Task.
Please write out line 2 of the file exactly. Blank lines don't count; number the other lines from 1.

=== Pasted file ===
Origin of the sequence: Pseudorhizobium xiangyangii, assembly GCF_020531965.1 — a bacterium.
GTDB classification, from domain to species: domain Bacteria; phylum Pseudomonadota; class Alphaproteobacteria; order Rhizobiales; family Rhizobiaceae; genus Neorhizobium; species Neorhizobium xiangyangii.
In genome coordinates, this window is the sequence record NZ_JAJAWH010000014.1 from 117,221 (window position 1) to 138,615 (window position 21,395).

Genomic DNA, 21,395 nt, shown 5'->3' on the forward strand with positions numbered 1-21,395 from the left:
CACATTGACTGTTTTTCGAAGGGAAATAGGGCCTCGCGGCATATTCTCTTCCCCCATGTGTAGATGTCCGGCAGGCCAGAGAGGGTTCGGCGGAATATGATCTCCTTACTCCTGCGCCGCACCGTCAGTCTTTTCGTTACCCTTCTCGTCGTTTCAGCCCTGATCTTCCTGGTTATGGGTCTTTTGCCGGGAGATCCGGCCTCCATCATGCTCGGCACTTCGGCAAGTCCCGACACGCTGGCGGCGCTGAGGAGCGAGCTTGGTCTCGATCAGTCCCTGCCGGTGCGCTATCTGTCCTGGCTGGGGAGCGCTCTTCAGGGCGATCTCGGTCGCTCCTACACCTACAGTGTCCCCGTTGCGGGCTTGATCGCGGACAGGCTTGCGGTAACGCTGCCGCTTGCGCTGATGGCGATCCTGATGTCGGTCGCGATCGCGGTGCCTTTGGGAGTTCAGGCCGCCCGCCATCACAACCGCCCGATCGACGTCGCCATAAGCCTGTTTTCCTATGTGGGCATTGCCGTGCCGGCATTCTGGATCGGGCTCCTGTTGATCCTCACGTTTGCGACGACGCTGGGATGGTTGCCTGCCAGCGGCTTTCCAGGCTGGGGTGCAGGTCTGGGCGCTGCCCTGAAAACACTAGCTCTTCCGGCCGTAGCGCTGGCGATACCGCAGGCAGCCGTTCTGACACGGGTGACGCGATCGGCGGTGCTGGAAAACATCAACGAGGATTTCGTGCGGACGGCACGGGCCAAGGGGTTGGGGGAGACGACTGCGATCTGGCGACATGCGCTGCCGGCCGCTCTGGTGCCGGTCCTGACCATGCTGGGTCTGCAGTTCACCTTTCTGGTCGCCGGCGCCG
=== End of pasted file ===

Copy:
GTDB classification, from domain to species: domain Bacteria; phylum Pseudomonadota; class Alphaproteobacteria; order Rhizobiales; family Rhizobiaceae; genus Neorhizobium; species Neorhizobium xiangyangii.